COVID-19: Greater Than Just Apple
Oh man … what a weekend! (There ain’t no party like a Presidents Day party. Am I right?)
But it wasn’t all George-cherry Jell-O shots and Abe appletinis…
In this midst of consuming my executive branch libations, I was struck with a thought: What would it take for Wall Street to wake up to the real threat posed by COVID-19 — aka the Wuhan coronavirus? (Yes, I can be one of those drinkers … occasionally.)
The financial media’s talking heads have largely downplayed COVID-19 and its potential impact … even after Chinese e-commerce giant Alibaba Group Holding Ltd. (NYSE: BABA) issued a stark warning last Thursday.
With all this denial, I increasingly feel like I’m trapped in a game of Plague Inc.
Case in point: This morning, U.S. tech bellwether Apple Inc. (Nasdaq: AAPL) lowered its 2020 revenue forecast. And it blames COVID-19.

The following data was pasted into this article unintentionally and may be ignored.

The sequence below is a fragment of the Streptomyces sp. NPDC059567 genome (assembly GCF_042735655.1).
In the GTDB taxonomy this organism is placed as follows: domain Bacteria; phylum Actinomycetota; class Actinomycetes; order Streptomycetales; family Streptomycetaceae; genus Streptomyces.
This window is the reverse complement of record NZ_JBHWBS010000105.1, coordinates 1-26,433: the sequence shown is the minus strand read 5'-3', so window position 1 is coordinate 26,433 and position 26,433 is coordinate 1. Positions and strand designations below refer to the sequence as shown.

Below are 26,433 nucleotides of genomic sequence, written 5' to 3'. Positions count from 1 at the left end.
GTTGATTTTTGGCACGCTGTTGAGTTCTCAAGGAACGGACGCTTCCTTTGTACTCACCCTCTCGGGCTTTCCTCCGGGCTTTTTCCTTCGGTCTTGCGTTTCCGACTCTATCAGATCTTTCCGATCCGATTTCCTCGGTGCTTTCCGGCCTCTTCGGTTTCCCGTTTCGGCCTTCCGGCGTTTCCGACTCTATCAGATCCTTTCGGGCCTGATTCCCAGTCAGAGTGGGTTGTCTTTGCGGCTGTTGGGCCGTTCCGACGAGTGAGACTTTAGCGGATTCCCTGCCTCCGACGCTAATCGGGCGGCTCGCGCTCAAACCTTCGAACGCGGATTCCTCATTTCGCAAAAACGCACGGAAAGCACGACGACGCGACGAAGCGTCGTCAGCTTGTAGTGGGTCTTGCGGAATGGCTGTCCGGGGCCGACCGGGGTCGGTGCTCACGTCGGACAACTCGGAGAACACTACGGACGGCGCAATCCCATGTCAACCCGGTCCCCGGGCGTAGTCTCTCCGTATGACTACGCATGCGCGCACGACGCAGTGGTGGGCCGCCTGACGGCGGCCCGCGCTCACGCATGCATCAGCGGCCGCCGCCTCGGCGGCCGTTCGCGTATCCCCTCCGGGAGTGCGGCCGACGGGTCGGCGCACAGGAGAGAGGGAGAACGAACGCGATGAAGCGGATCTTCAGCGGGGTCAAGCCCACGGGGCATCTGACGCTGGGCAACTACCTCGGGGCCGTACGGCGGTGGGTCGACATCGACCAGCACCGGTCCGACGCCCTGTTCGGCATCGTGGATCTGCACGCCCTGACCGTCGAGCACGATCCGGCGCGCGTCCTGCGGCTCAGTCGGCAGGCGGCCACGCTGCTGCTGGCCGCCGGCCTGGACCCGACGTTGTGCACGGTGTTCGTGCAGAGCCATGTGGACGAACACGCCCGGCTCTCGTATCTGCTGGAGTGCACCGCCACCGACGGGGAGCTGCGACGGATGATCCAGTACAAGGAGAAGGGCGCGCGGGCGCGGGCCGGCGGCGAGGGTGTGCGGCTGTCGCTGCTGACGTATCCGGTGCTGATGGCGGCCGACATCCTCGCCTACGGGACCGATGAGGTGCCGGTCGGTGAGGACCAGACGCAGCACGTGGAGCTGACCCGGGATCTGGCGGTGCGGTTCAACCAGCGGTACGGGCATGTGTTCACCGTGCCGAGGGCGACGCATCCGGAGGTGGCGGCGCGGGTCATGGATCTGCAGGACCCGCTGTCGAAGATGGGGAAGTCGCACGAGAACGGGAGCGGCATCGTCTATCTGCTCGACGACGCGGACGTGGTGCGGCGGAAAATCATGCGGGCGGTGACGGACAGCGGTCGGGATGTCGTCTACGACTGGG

“Work is starting to resume around the country, but we are experiencing a slower return to normal conditions than we had anticipated. As a result, we do not expect to meet the revenue guidance we provided for the March quarter,” Apple said in a press release this morning.
This is a sharp 180 for Apple. Just last month, the company issued second-quarter sales guidance in the $63 billion to $67 billion range. It’s now clear that Apple underestimated the impact of COVID-19.
Because of this sluggish manufacturing restart, Apple projects temporary iPhone supply shortages and a negative impact on global sales. Furthermore, all the Apple stores in China are closed due to COVID-19, and other retailers remaining open have reduced hours and considerably lower customer traffic.